Emmanuel bar Shahhare (d. 980) [Ch. of E.]
Monk in the Upper Monastery (Dayrā ʿellāytā) near Mosul, author of a Hexaemeron, which is still unpublished. Biographical data on Emmanuel are almost completely lacking. The Hexaemeron is a metrical work, partly in twelve- and partly in seven-syllable meter, on the creation of the world and on salvation history. In the 13 mss. of the work known today, 28 memre are listed. However, the first memrā ( incipit : urḥā ḥdattā) is also transmitted under Narsai’s name (no. 81 in Macomber’s list) and most likely belongs to him. The second memrā is missing in all mss. It is only from the third memrā onwards, therefore, that Emmanuel’s authorship is well established. In the first part of the work (up to memrā 15), creation is described in great detail. Discussions on the creation of the angels, on original sin, punishment, and Sabbath rest are included, as well as a number of scientific digressions on anatomy, natural science, astronomy, and meteorology. The second part, consisting of memre 16 to 28, is more theological in nature and focuses on salvation and the New Adam. Excerpts from Emmanuel’s work are quoted in the 15th-cent. Prose Commentary of Isḥaq Shbadnaya.
The title ‘Book of the six days’ (Ktābā d-eštat yawme) places this work in the longstanding tradition of Greek and Syriac writings on the Hexaemeron, the six days of Creation. The incorporation of data derived from secular sciences was a common characteristic of the later Syriac tradition, witnessed, e.g., in Yaʿqub of Edessa’s Hexaemeron. As an exegete and theologian, Emmanuel was familiar with the theological and exegetical views of Theodore of Mopsuestia; however, Narsai was his more direct model, not only as an early Syriac transmitter of Theodore’s teachings, but also as the main E.-Syr. master of the metrical homily. At the same time, Emmanuel should be seen as a representative of the E.-Syr. school tradition of his day.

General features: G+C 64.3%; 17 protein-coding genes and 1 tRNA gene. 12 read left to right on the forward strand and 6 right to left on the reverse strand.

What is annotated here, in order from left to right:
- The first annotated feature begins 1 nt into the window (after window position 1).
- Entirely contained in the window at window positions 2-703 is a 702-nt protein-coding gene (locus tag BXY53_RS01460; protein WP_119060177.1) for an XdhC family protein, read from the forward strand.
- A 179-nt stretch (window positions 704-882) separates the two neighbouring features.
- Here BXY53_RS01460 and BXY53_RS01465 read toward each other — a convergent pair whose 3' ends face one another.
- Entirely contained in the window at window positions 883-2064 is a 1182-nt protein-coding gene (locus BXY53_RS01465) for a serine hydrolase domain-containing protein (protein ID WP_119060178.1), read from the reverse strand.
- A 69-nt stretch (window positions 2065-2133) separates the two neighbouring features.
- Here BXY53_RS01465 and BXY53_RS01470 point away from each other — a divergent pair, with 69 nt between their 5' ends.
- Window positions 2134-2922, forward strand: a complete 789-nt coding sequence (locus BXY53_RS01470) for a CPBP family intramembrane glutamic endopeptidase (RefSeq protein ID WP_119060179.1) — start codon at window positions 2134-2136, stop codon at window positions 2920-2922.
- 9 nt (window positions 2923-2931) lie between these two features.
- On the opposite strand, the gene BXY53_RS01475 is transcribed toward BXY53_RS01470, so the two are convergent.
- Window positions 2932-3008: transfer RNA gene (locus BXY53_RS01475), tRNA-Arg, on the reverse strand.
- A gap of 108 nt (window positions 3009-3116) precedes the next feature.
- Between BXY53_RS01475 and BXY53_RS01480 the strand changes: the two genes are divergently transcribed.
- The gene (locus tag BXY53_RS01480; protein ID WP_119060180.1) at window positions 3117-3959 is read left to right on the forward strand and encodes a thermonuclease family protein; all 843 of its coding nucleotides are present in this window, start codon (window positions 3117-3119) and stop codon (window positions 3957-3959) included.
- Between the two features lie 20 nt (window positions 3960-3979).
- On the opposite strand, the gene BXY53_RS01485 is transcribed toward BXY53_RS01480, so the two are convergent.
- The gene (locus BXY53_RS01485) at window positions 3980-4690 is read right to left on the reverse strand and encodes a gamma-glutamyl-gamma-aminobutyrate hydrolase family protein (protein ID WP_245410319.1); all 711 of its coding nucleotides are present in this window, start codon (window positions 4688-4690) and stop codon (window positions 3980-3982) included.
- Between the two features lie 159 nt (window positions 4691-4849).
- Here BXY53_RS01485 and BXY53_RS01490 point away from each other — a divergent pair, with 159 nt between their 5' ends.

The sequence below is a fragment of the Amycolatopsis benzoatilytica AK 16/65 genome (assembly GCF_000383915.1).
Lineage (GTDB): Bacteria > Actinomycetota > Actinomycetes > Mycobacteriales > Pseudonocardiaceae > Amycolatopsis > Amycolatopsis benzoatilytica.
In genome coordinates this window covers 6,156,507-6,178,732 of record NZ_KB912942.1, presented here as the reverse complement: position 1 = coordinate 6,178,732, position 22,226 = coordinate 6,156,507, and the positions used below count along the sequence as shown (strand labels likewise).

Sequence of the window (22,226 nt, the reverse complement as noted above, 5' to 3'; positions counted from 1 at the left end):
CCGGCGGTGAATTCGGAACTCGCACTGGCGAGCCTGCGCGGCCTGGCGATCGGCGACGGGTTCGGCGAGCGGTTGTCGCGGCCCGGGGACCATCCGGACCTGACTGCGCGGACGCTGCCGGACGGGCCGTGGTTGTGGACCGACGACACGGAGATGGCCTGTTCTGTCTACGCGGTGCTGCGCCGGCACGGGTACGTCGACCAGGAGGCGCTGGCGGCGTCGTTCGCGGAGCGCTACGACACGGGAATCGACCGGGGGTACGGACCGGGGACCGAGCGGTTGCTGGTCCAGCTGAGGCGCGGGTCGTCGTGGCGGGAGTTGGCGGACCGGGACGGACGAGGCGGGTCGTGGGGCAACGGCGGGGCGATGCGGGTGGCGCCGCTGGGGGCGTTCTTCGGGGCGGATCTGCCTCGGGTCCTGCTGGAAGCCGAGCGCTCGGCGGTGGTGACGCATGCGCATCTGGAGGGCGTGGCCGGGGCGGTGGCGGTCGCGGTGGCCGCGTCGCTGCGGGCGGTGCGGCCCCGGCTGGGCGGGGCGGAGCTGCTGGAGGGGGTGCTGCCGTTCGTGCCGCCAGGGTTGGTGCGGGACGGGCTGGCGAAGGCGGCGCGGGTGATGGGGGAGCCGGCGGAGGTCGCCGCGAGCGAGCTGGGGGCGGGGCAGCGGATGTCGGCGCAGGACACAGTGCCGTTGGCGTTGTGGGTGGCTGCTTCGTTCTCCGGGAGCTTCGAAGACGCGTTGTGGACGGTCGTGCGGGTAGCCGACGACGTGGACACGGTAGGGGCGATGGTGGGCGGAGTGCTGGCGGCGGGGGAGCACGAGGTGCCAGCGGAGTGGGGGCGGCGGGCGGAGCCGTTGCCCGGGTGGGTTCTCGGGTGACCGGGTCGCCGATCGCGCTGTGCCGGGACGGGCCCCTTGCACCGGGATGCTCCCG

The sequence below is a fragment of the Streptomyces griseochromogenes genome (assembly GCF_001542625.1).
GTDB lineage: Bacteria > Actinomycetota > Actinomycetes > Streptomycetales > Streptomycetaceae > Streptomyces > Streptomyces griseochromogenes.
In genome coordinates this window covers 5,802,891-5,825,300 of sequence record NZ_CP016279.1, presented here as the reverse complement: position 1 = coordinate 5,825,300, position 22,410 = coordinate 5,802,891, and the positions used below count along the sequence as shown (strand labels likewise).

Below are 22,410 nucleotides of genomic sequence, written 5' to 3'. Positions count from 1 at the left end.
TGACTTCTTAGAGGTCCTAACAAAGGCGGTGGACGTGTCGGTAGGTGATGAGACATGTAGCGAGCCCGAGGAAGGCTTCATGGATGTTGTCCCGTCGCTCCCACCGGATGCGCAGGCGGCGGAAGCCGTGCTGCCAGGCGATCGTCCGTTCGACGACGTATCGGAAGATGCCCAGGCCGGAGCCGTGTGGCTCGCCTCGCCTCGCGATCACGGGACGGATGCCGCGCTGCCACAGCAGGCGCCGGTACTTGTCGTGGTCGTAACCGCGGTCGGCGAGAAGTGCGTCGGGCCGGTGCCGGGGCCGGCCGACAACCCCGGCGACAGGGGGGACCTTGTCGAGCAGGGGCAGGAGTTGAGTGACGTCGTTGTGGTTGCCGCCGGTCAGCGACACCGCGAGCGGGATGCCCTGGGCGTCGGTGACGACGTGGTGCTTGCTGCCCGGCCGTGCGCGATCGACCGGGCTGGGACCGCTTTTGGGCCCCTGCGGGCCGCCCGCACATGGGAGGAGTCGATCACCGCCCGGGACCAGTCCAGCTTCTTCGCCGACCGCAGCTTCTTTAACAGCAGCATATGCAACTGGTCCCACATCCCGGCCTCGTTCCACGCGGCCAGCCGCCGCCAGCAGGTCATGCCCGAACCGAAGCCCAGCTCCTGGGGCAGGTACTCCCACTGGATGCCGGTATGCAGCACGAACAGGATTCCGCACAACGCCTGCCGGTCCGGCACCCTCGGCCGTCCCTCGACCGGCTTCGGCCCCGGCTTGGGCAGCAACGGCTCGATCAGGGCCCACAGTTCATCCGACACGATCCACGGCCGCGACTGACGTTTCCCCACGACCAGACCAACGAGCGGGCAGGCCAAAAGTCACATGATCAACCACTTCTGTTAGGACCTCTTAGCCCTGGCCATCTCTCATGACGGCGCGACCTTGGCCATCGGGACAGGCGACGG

Other compositions transmitted under Emmanuel’s name include a memrā on the sacrament of baptism (in the seven-syllable meter, ed. J. Ishaq, Bayn al-Nahrayn 14.42 , 33–66), and a Hymn on Mary, preserved in the Ḥudrā.
- J. Frishman, The ways and means of the divine economy. An edition, translation and study of six biblical homilies by Narsai (Ph. D. dissertation, Leiden; 1992), 17.
- W. F. Macomber, ‘The manuscripts of the metrical homilies of Narsai’, OCP 39 (1973), 305.
- E. ten Napel, ‘Some remarks on the hexaemerical literature in Syriac’, in SymSyr IV, 57–69.
- E. ten Napel ‘The textual tradition of Emmanuel bar Shahhare’s Hexaemeron in the light of the monastic school tradition’, in StPatr , vol. 18.4, ed. E. A. Livingstone (1990), 289–95.
- A. Sana, ‘Ḥilq al-insān li-ʿImmanuʾil bar Šahāre’, Journal of the Iraqi Academy. Syriac Corporation 11 (1987), 176–237. (photographic edition)
- V. van Vossel, ‘Quelques remarques en marge du Memra sur le Baptême d’Emmanuel bar Shahhare’, Questions liturgiques 82 (2001/2), 128–47. (with FT of memrā on Baptism)
How to Cite This Entry
Footnote Style Citation with Date:
Lucas Van Rompay , “Emmanuel bar Shahhare,” in Emmanuel bar Shahhare, edited by Sebastian P. Brock, Aaron M. Butts, George A. Kiraz and Lucas Van Rompay (Gorgias Press, 2011; online ed. Beth Mardutho, 2018), https://gedsh.bethmardutho.org/Emmanuel-bar-Shahhare.
Bibliography Entry Citation:
Van Rompay, Lucas. “Emmanuel bar Shahhare.” In Emmanuel bar Shahhare. Edited by Sebastian P. Brock, Aaron M. Butts, George A. Kiraz and Lucas Van Rompay. Digital edition prepared by David Michelson, Ute Possekel, and Daniel L. Schwartz. Gorgias Press, 2011; online ed. Beth Mardutho, 2018. https://gedsh.bethmardutho.org/Emmanuel-bar-Shahhare.
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